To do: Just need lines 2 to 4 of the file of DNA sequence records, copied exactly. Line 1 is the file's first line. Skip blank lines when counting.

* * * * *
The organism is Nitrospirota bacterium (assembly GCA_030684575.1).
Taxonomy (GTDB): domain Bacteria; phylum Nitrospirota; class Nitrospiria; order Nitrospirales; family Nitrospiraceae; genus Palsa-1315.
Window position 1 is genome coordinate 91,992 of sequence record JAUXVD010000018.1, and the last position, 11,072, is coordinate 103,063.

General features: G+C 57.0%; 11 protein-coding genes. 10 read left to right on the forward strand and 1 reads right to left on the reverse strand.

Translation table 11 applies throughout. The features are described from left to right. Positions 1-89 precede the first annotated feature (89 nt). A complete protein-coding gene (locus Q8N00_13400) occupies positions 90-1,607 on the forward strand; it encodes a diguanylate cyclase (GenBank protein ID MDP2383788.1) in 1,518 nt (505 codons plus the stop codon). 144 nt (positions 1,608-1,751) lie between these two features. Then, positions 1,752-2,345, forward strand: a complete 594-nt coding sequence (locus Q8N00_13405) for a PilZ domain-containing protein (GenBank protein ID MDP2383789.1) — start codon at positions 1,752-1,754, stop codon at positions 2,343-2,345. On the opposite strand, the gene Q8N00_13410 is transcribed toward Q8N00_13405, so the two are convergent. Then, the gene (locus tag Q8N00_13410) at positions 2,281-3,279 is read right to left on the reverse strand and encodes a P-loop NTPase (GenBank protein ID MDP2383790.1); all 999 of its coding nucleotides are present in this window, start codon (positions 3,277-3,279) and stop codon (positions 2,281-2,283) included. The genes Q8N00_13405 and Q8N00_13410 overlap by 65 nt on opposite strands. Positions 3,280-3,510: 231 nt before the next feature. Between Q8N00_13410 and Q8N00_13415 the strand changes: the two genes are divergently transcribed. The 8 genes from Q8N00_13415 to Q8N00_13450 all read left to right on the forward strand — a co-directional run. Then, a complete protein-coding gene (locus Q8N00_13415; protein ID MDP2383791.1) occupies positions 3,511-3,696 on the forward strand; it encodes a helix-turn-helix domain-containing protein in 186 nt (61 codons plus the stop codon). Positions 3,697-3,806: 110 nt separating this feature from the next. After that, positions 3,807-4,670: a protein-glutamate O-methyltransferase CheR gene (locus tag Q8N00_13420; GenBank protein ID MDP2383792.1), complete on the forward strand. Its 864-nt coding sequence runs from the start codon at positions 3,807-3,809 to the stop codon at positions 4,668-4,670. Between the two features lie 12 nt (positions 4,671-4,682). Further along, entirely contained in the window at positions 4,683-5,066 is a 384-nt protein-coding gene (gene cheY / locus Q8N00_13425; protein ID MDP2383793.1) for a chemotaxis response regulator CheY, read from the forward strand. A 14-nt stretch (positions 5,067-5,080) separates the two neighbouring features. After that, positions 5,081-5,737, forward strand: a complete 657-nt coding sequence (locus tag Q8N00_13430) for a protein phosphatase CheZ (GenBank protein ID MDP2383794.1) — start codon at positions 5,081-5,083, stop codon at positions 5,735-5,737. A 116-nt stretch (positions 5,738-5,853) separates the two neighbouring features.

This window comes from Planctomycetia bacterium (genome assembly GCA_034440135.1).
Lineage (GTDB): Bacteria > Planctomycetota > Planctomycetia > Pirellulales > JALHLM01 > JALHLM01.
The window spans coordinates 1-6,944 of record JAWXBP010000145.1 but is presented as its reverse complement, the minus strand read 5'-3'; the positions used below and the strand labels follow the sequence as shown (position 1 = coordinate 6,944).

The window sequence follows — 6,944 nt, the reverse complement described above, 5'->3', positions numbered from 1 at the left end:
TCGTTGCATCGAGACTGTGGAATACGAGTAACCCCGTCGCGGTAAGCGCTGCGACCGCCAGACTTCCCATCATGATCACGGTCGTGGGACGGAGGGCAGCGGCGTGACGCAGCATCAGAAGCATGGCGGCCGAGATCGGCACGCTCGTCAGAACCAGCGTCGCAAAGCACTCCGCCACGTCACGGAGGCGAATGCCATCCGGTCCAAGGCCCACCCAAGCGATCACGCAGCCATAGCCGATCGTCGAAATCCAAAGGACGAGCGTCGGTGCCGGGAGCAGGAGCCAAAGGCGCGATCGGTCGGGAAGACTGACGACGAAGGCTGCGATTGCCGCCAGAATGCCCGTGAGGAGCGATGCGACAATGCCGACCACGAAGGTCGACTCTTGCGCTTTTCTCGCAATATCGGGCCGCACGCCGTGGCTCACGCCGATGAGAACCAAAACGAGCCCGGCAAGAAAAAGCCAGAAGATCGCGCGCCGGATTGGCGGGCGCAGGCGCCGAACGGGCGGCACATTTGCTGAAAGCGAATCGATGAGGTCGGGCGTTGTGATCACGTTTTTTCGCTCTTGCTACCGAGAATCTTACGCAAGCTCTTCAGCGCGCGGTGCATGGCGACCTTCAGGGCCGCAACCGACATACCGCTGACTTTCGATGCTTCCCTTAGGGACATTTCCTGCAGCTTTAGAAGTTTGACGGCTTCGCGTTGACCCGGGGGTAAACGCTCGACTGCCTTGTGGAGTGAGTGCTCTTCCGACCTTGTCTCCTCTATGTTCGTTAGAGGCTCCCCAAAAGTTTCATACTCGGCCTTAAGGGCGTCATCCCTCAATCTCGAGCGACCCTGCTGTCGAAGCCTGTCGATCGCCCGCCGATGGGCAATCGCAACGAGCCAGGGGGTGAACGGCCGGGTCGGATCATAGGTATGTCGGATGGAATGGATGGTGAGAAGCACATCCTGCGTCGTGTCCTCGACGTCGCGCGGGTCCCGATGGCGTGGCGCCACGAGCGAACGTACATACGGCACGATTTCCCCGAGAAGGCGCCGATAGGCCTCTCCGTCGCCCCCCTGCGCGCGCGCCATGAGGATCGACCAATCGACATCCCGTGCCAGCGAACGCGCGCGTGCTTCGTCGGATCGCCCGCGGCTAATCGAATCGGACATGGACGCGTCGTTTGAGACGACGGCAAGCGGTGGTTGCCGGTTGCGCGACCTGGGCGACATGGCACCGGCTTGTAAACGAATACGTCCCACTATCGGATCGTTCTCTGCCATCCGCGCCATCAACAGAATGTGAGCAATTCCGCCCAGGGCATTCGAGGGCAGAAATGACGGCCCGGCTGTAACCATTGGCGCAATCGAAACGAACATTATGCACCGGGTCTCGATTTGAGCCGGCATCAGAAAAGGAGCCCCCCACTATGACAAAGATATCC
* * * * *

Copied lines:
Taxonomy (GTDB): domain Bacteria; phylum Nitrospirota; class Nitrospiria; order Nitrospirales; family Nitrospiraceae; genus Palsa-1315.
Window position 1 is genome coordinate 91,992 of sequence record JAUXVD010000018.1, and the last position, 11,072, is coordinate 103,063.

General features: G+C 57.0%; 11 protein-coding genes. 10 read left to right on the forward strand and 1 reads right to left on the reverse strand.